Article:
The strategies pursued by actors below (rogue builders) and the response by actors above (the party leadership) posed a serious challenge to urban plan-ners. The latter espoused a view of socialism, and of town planning’s place in state socialism, that emphasized collectivist solutions and gave a strong role to the state. In their estimation, the state needed to coordinate growth if it wanted the capital city to expand in an orderly manner and if it wanted to bring about an egalitarian social order. The approach best suited to accomplishing this task remained the collectivist Athens Charter model. Inflexible in their modernist belief that collective housing was the only realistic solution to urban poverty, urban planners staunchly resisted the development of single-family housing. As always, given their relative lack of power, planners attempted to negotiate an acceptable compromise. The outcome, however, signaled the beginning of the end of the Athens Charter’s hegemony.
Belgrade’s urban planners were forever chasing the ideal of “living within one’s means. ? Because it was thought to make the most rational use of space and materials, the Athens Charter embodied the notion of living within one’s means. The new consumer orientation of the economy in the 1960s continued to emphasize the idea of living within one’s means, but it redefined this as an individual rather than a collective choice. Equality took a back seat to freedom of choice, and the egalitarian spatial order of the Athens Charter was called into question. Planners objected, however, to policies targeted at coopting rogue builders, because, in their mind, they were contrary to the idea of living within one’s means. Those builders did perhaps acquire shelter at a fraction of the cost of an apartment in one of the new settlements, but this solution came at a high social and infrastructural cost. Town planners were convinced that the municipality risked replicating the failures of the previous capitalist order through foolish policies.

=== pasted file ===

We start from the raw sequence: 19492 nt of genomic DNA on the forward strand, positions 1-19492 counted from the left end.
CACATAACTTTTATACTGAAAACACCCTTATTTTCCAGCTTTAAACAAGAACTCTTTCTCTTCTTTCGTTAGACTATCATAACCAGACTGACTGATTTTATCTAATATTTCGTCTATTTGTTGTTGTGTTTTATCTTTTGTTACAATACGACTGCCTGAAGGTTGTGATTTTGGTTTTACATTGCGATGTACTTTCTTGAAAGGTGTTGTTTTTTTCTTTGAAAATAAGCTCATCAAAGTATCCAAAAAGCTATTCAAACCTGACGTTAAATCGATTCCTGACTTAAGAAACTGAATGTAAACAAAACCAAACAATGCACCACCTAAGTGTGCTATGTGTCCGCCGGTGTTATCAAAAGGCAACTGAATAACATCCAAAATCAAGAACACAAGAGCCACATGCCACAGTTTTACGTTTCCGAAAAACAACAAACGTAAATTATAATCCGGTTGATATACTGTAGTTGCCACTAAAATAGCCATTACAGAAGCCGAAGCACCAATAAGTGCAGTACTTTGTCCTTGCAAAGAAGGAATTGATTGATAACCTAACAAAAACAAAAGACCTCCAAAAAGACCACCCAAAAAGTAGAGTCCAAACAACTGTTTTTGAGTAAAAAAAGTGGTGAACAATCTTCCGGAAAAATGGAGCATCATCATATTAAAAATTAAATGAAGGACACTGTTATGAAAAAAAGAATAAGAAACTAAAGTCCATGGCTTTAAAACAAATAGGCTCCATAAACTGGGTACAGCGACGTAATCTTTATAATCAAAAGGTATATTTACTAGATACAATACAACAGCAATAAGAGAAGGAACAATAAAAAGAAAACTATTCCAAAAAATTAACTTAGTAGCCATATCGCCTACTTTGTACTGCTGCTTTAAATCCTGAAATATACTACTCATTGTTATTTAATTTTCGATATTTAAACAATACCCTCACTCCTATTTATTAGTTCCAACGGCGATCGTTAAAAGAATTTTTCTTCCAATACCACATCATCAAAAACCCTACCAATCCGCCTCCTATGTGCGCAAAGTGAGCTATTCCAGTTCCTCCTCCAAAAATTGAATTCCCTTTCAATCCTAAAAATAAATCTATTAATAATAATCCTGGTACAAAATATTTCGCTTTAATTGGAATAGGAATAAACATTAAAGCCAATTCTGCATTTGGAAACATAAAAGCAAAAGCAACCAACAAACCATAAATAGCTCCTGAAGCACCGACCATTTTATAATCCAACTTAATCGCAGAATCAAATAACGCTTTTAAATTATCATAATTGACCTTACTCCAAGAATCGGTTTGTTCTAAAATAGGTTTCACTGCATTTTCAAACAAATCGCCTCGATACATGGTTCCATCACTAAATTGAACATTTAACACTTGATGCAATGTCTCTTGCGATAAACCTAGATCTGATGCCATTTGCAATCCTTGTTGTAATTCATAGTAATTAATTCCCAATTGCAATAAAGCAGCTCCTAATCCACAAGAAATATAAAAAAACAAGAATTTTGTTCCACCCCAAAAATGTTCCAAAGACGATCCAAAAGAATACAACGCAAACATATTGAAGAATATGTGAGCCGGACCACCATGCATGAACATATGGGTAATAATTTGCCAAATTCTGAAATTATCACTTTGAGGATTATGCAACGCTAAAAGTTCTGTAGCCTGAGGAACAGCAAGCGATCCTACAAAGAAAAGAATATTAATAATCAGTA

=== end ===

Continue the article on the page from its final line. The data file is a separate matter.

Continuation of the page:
The ongoing problem of rogue construction also reveals better than any other episode in the city’s development policy makers’ and urban planners’ fears of an invasion by peasant hordes, bringing with them obsolete and primitive lifestyles and social habits. New Belgrade and other such settlements were modernization projects, intended to socialize Yugoslavs into a modern way of life. To the horror of Belgrade’s political elite, peasant migrants were threat-ening this civilizing enterprise, importing their traditional way of life into the city. These anxieties surely contributed to planners’ resistance to the inclusion of individual family homes in Belgrade. While their central argument re-mained that providing parcels with minimal infrastructure to the urban poor would perpetuate the very kinds of backwardness and social inequalities that planners had committed to eliminating, the tone of their statements also sug-gests that they wished to keep this troublesome population on the margins of the city.
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Yugoslavia was not alone in Europe in encouraging some of its population to abandon their dream of moving into a state-subsidized home in favor of acquiring their own house through favorable loan schemes. However, whereas in Western Europe, this policy was part of an effort to roll back the social housing sector and was therefore aimed at middle-class families, in Yugosla-via, this policy took the place of a social housing scheme and was directed at the city’s poorest. Interestingly, while Belgrade’s policy makers had devised.
The coalescing of this unflattering image coincided with increased schol-arly and professional scrutiny. Yugoslav scholars, particularly sociologists, tak-ing a cue from their colleagues abroad but also motivated by local discontent, began to question whether people should live in towers at all and to ask ques-tions about the social inequality perpetuated by these housing developments. Journalists then spread popular awareness of these criticisms and debates. Ar- chitects and urban planners themselves began to critique and propose modifications to the modernist planning approach after taking stock of what had been realized.
The various criticisms that town planners confronted fell into three categories. Some accepted the essential correctness of the Athens Charter approach but acknowledged that the resulting neighborhoods were somehow incom-plete and tried to determine what those missing elements were. Town planners responded to this critique by acknowledging the compositional monotony of the “towers in the park” concept and attempted to remedy this problem by creating more intimate, atmospheric spaces. In parallel with the new global focus on promoting “reidentification” and bringing back the traditional street, they tried to introduce an “urban” quality into their plans and to pay greater attention to the aesthetic qualities of the spaces they created, while keeping established hygiene norms. But other criticism was more threatening. Some called into question the very validity of the Athens Charter, either for Yugosla-via and its specific heritage and conditions or for all societies. Others, equally damning, postulated that the Athens Charter had misdiagnosed the ills of the modern age and was thus incapable of curing them.